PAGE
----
The control algorithms developed by Schaeffler are provided to automotive manufacturers as a software module, which is then integrated as a control module in the engine control unit. With the cycle-specific control logic, the UniAir system opens up new possibilities for altering torque output via the air path as the air mass can be adapted almost as quickly as the ignition point. The next logical step will be to support the trend to further charge dilution (gasoline compression ignition, EGR) with Schaeffler technologies.
Especially in the hybrid driveline, the flexible valve timing can also be used to reduce the final compression pressure of the first compression. With this, the required torque for the ICE restart from E-drive can be reduced and the NVH behaviour of the restart will be significantly improved.
As a next step, the high level powertrain control will be integrated to the PEU of the MultiModeHybrid. Vehicle energy management, emissioning and the driver interface are part of this control. Demonstrator vehicles are in build up for verification of the new powertrain software.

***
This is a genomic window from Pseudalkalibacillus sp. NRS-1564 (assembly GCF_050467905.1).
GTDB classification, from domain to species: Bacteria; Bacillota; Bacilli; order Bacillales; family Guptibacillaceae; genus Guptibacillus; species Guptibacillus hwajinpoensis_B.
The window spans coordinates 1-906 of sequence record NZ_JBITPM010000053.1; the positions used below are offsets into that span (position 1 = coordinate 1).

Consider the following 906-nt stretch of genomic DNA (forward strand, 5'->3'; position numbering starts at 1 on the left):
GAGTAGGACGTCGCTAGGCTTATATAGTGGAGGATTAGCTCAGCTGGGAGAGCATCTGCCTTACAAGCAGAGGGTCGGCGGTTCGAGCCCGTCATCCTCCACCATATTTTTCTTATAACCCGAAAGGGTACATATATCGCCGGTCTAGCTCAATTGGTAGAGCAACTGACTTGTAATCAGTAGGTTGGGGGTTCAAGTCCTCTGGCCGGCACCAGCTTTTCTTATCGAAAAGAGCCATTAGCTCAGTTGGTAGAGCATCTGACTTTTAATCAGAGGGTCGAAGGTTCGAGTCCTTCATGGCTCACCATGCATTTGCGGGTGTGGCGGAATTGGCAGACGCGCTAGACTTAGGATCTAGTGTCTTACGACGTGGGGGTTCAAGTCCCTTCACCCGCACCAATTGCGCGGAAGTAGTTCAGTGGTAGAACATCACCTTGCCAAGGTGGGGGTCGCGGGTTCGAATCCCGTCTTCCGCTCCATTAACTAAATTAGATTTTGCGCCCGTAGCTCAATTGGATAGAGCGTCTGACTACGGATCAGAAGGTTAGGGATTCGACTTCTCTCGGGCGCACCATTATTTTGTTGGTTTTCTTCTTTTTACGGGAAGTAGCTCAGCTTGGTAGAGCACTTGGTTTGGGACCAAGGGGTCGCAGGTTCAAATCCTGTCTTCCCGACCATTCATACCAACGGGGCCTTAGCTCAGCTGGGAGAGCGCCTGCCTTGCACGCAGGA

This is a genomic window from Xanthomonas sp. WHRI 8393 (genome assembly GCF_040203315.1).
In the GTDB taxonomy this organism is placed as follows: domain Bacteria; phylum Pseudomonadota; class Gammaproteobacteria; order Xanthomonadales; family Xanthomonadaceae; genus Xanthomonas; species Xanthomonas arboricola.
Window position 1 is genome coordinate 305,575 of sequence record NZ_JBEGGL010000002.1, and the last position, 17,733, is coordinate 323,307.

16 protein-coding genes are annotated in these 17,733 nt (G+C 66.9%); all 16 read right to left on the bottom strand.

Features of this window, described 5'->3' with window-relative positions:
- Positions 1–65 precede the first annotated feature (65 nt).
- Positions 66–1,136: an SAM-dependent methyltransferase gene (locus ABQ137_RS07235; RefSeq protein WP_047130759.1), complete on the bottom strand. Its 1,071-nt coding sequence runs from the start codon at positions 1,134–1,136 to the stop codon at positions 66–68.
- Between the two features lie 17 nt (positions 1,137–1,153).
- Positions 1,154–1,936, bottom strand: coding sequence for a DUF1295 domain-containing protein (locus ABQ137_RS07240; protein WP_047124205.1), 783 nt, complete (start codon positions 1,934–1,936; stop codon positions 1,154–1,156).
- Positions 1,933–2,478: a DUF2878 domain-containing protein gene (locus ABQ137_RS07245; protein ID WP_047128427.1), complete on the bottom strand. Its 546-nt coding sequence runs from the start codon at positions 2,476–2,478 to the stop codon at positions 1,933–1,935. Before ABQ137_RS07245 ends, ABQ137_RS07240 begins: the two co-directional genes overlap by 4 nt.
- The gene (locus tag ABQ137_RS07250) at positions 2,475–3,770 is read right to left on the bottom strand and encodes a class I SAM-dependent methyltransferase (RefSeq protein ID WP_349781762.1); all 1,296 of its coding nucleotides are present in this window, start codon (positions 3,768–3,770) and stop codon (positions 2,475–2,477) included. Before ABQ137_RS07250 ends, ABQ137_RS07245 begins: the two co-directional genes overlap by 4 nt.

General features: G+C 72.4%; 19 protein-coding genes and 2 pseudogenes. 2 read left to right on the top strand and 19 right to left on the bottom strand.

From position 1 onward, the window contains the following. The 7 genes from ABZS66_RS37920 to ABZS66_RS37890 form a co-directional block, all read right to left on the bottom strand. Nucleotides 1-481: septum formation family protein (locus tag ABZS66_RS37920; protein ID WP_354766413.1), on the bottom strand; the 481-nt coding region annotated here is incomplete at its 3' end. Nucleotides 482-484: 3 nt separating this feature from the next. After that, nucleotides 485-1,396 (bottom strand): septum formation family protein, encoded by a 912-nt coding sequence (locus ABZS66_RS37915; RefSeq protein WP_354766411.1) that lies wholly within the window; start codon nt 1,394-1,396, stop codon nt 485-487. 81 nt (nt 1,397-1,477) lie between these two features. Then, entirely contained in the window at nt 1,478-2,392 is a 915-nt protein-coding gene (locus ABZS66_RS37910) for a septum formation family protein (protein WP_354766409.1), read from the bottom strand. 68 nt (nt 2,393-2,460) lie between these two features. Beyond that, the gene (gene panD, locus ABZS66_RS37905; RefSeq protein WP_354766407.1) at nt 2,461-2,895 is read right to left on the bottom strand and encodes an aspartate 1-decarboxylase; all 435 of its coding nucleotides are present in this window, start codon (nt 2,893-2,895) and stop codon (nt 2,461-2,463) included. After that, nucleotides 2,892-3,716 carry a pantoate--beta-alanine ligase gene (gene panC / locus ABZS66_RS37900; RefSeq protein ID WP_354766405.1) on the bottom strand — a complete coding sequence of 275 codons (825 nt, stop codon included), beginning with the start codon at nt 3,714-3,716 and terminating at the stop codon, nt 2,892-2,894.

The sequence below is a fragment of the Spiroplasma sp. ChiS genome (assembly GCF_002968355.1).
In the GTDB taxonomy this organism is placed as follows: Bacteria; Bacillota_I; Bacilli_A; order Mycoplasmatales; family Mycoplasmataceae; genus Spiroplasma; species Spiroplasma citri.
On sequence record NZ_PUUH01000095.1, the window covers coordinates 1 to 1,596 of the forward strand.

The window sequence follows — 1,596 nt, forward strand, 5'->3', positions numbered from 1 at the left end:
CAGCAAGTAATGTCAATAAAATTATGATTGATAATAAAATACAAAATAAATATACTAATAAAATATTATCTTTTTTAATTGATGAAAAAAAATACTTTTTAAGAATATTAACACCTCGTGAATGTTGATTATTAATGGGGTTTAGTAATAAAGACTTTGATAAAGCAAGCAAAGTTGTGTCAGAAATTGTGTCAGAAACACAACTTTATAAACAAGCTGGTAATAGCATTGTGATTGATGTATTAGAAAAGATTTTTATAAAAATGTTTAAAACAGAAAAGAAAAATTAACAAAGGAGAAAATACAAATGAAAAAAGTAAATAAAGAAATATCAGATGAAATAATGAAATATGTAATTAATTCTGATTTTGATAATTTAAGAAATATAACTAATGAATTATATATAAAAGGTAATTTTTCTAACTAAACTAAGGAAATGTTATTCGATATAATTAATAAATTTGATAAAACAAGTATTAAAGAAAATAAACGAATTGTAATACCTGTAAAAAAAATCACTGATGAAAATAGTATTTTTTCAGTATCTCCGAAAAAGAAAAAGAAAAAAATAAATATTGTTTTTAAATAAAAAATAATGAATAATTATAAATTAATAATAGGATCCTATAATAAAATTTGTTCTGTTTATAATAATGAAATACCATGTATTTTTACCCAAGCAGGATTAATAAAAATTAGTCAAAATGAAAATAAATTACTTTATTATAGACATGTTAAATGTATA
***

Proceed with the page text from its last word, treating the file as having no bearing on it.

Electrified powertrains offer more energy paths and therefore a more complex optimization problem. By studying each path including losses, a particular powertrain can be optimised. One can see that the architecture of transmission and engine are both important and must harmonize with each other as well as the other sub-systems in the vehicle. This study concerns a FWD C-segment car, but the principles can be applied to mild hybrids, P2 hybrids, battery electric vehicles, and fuel cell vehicles.
Schaeffler: We Pioneer Motion
For more than 70 years, the Schaeffler Group has pioneered motion to advance how the world moves. As a leading automotive and industrial supplier, Schaeffler is dedicated to making motion and mobility more efficient, intelligent, and sustainable. Specializing in the development and production of solutions for the challenges facing the evolving mobility industry, Schaeffler manufactures high-precision components and systems for drive train and chassis applications, as well as products across the full bandwidth of electrification options.